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After more than a year of negotiations with state environmental regulators, Stericycle Inc. has agreed to a $2.3 million fine to resolve allegations that its North Salt Lake medical waste incinerator violated emission limits and rigged a stack test so it would suggest emissions were less than they really were.

The Division of Air Quality would waive half the record-setting fine if the Illinois-based waste processor relocates its Utah operations to a remote Tooele County location. Once Stericycle managers get state permits for the new plant, the incinerator has three years to move.

The division is asking the Air Quality Board, which meets Wednesday, to sign off on the settlement. The agreement constitutes no admission of wrongdoing on Stericycle's part.

"It's a strong settlement, not only the dollar amount, but they are committing to move out of North Salt Lake," said DAQ director Bryce Bird. "Even if there is not a new facility, they will agree to shut down on a certain date."

Clean air advocates agree a fine is appropriate, but are more concerned about what they called an "open-ended" time frame for the company to clear out of North Salt Lake.

"I would have hoped for better progress. We just added three years," said Alicia Connell, an anti-incinerator activist who bought a home in the Foxboro subdivision. "I feel like it's getting dragged out. However, something is better than nothing as we continue to try to make things better. If approving it means we will have a time frame then, yes, there is a positive in that."

Connell's group Communities for Clean Air is one of many that have lobbied Gov. Gary Herbert to shut down the Stericycle plant sooner rather than later.

"Finally the state is taking action against this organization that has established a clear record of violating their permitting protocols," said Tim Wagner, director of Utah Physicians for a Healthy Environment.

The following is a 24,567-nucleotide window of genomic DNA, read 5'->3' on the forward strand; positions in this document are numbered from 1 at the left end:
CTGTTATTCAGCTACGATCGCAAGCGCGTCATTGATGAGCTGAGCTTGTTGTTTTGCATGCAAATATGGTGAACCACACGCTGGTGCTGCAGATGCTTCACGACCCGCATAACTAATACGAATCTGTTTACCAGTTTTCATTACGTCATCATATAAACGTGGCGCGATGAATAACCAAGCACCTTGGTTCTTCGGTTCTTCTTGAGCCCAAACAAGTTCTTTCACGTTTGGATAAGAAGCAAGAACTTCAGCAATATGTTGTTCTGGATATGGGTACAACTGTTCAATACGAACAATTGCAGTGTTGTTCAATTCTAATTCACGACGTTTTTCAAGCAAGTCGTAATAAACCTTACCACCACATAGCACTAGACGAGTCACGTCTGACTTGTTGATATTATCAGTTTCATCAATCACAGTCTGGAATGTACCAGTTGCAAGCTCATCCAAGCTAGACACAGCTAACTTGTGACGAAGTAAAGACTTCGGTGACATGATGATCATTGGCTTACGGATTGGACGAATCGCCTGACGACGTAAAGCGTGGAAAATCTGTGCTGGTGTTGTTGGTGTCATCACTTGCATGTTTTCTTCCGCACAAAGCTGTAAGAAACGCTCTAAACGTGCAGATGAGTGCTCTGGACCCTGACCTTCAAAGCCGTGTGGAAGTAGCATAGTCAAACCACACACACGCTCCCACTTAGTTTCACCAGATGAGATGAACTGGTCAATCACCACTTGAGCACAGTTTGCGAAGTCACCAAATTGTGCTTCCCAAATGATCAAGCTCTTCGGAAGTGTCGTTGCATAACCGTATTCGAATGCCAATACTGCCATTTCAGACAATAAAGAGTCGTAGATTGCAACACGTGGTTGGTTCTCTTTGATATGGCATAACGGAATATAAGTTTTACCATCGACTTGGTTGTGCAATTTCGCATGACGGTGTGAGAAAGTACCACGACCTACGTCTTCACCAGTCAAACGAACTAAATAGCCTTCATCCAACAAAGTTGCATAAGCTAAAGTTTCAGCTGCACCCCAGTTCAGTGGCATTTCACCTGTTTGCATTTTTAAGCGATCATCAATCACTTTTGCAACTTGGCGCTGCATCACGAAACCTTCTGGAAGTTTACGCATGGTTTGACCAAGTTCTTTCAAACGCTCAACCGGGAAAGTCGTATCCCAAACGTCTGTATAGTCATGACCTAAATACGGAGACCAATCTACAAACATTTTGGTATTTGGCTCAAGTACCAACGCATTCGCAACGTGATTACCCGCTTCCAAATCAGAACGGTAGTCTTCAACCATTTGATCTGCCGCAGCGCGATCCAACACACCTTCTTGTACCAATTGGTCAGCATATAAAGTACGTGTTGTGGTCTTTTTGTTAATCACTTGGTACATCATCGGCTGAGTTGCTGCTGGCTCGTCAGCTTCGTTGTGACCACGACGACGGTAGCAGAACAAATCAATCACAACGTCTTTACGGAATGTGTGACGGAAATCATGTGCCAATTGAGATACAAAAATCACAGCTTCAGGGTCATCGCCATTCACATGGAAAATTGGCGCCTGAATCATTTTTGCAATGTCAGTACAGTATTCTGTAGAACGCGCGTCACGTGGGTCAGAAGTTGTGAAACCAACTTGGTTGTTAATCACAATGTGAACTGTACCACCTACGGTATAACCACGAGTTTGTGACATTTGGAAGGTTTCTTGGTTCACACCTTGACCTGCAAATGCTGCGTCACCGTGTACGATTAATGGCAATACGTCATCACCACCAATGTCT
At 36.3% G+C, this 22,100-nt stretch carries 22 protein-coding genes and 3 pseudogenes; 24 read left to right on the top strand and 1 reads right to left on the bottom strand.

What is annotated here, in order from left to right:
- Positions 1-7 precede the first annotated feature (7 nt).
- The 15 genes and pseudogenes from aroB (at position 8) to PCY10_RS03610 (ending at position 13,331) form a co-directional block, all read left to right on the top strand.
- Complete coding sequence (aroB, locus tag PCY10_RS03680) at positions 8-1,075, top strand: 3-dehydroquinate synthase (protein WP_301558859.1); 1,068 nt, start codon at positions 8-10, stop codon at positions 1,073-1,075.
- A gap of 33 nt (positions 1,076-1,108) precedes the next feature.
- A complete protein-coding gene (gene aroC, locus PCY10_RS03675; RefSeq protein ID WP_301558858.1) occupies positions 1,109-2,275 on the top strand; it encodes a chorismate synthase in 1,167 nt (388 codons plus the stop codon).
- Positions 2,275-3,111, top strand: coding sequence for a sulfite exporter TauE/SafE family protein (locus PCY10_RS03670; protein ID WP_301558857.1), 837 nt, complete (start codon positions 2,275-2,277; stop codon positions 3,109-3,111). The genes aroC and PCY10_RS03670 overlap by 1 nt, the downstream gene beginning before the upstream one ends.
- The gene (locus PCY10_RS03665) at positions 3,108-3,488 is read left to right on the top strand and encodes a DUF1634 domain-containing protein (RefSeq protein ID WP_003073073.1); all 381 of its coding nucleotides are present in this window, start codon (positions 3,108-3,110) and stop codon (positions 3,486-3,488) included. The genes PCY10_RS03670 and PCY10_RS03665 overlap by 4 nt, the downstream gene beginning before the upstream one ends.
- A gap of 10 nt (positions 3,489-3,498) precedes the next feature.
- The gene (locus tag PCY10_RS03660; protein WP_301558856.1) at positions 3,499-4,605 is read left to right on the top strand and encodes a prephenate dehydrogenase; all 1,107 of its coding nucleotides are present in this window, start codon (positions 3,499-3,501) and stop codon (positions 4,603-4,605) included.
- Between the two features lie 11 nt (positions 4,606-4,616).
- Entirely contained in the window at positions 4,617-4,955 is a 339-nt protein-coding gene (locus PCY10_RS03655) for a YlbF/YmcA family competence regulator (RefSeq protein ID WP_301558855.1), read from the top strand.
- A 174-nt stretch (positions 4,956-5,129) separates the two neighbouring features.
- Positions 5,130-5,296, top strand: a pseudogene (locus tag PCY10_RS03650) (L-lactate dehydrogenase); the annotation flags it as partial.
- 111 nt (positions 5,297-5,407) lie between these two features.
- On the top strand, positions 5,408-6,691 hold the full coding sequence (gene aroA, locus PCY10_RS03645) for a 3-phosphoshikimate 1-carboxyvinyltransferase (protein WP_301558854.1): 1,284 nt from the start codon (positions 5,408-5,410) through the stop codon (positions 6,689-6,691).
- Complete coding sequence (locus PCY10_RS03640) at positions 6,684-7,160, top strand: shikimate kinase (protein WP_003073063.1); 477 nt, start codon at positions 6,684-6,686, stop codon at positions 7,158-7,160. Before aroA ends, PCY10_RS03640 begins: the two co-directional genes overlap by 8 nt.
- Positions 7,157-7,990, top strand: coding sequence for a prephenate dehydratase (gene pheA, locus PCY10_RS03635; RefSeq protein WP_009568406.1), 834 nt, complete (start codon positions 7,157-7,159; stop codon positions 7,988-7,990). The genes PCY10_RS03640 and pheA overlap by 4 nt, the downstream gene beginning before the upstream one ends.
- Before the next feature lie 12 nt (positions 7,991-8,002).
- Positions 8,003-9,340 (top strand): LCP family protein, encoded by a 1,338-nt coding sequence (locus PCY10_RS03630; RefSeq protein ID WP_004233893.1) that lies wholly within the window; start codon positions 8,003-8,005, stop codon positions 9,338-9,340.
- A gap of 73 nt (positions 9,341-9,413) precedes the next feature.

Still, Wagner added, the state could do more.

"The bigger issue is there needs to be a finer hard line in terms of when this company is gone," he said. "They should have no more than three years from when the fine is levied. That permitting process could take two to three years. That just adds to the wounds incurred by the people of North Salt Lake and Foxboro.

"They may be in compliance with their permit, but their facility is still putting out 9.5 tons of [hazardous air pollutants] in the midst of a residential area."

State air quality regulators first discovered emission problems in December 2011. Excess emissions persisted for another 13 months before the notice of violation was issued in May 2013, according to Bird. The notice accused the company of exceeding its limits for nitrogen oxides, furans and dioxin and failing to report the exceedances. It also said the company failed to maintain normal operating conditions during a stack test, as required by its permit.

"We worked on fixing the problem first," Bird said.

That meant getting the company to design and install better NOx-control equipment.

Stericycle contested the allegations and has been pursuing an administrative appeal of the state's findings. The settlement would put an end to that appeal.

The incinerator's owners also pledged to move operations to Tooele County and upgrade the North Salt Lake plant in the meantime. The company installed a backup generator to reduce the occasions when the incinerator releases smoke directly into the air, events that were particularly upsetting to residents of the new subdivision built right up to the plant's fence.

In a deal brokered by the governor's office, Stericycle this year secured a 40-acre parcel of school trust lands on the western shore of the Great Salt Lake near Rowley for its new incinerator in an area far from any residences.

The settlement would give Stericycle 90 days to submit an application to DAQ to build the new plant. The company also would need to secure a conditional use permit from Tooele County and an operating permit under Title V of the federal Clean Air Act. Within 60 days of obtaining necessary permits, Stericyle would have to submit a construction schedule along with 90-day progress reports.

"DAQ stepped up and went the full extent of the law. I appreciate that. They have done everything they can legitimately do in this situation," Connell said. "We need to make sure the best possible technology is used at the new facility. It has to be perfect now because we can't change it later. It's still in our airshed, it's still a problem. "